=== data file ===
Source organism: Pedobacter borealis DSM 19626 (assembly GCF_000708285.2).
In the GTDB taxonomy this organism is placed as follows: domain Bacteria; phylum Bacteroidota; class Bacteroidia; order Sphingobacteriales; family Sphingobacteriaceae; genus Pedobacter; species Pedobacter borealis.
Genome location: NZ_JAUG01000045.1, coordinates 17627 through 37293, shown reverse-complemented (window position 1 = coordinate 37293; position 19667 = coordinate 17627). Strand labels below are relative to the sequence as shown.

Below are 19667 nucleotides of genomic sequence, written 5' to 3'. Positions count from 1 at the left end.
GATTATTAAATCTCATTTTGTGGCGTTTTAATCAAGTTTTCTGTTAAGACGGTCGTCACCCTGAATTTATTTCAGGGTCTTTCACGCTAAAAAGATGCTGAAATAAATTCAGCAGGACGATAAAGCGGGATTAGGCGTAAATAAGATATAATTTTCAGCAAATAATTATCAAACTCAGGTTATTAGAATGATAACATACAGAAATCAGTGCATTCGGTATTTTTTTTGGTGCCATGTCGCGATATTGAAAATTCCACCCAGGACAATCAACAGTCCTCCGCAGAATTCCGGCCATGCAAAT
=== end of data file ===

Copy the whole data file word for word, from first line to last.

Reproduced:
Source organism: Pedobacter borealis DSM 19626 (assembly GCF_000708285.2).
In the GTDB taxonomy this organism is placed as follows: domain Bacteria; phylum Bacteroidota; class Bacteroidia; order Sphingobacteriales; family Sphingobacteriaceae; genus Pedobacter; species Pedobacter borealis.
Genome location: NZ_JAUG01000045.1, coordinates 17627 through 37293, shown reverse-complemented (window position 1 = coordinate 37293; position 19667 = coordinate 17627). Strand labels below are relative to the sequence as shown.

Below are 19667 nucleotides of genomic sequence, written 5' to 3'. Positions count from 1 at the left end.
GATTATTAAATCTCATTTTGTGGCGTTTTAATCAAGTTTTCTGTTAAGACGGTCGTCACCCTGAATTTATTTCAGGGTCTTTCACGCTAAAAAGATGCTGAAATAAATTCAGCAGGACGATAAAGCGGGATTAGGCGTAAATAAGATATAATTTTCAGCAAATAATTATCAAACTCAGGTTATTAGAATGATAACATACAGAAATCAGTGCATTCGGTATTTTTTTTGGTGCCATGTCGCGATATTGAAAATTCCACCCAGGACAATCAACAGTCCTCCGCAGAATTCCGGCCATGCAAAT